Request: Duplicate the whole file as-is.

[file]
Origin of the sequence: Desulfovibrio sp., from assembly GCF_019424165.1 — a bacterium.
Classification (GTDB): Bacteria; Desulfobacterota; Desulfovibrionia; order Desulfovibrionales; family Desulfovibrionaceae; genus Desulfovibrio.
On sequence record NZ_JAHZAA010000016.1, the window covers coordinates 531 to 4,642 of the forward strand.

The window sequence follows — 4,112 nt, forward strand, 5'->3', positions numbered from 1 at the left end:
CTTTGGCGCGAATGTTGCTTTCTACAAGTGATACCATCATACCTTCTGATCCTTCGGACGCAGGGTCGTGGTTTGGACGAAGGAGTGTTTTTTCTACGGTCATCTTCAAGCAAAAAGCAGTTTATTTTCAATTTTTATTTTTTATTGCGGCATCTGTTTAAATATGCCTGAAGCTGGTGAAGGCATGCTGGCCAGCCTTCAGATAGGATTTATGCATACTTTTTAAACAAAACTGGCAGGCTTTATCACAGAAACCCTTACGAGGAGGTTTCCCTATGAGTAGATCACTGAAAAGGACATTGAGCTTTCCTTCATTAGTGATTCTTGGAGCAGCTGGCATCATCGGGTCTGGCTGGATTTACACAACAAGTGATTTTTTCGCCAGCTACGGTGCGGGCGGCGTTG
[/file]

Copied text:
Origin of the sequence: Desulfovibrio sp., from assembly GCF_019424165.1 — a bacterium.
Classification (GTDB): Bacteria; Desulfobacterota; Desulfovibrionia; order Desulfovibrionales; family Desulfovibrionaceae; genus Desulfovibrio.
On sequence record NZ_JAHZAA010000016.1, the window covers coordinates 531 to 4,642 of the forward strand.

The window sequence follows — 4,112 nt, forward strand, 5'->3', positions numbered from 1 at the left end:
CTTTGGCGCGAATGTTGCTTTCTACAAGTGATACCATCATACCTTCTGATCCTTCGGACGCAGGGTCGTGGTTTGGACGAAGGAGTGTTTTTTCTACGGTCATCTTCAAGCAAAAAGCAGTTTATTTTCAATTTTTATTTTTTATTGCGGCATCTGTTTAAATATGCCTGAAGCTGGTGAAGGCATGCTGGCCAGCCTTCAGATAGGATTTATGCATACTTTTTAAACAAAACTGGCAGGCTTTATCACAGAAACCCTTACGAGGAGGTTTCCCTATGAGTAGATCACTGAAAAGGACATTGAGCTTTCCTTCATTAGTGATTCTTGGAGCAGCTGGCATCATCGGGTCTGGCTGGATTTACACAACAAGTGATTTTTTCGCCAGCTACGGTGCGGGCGGCGTTG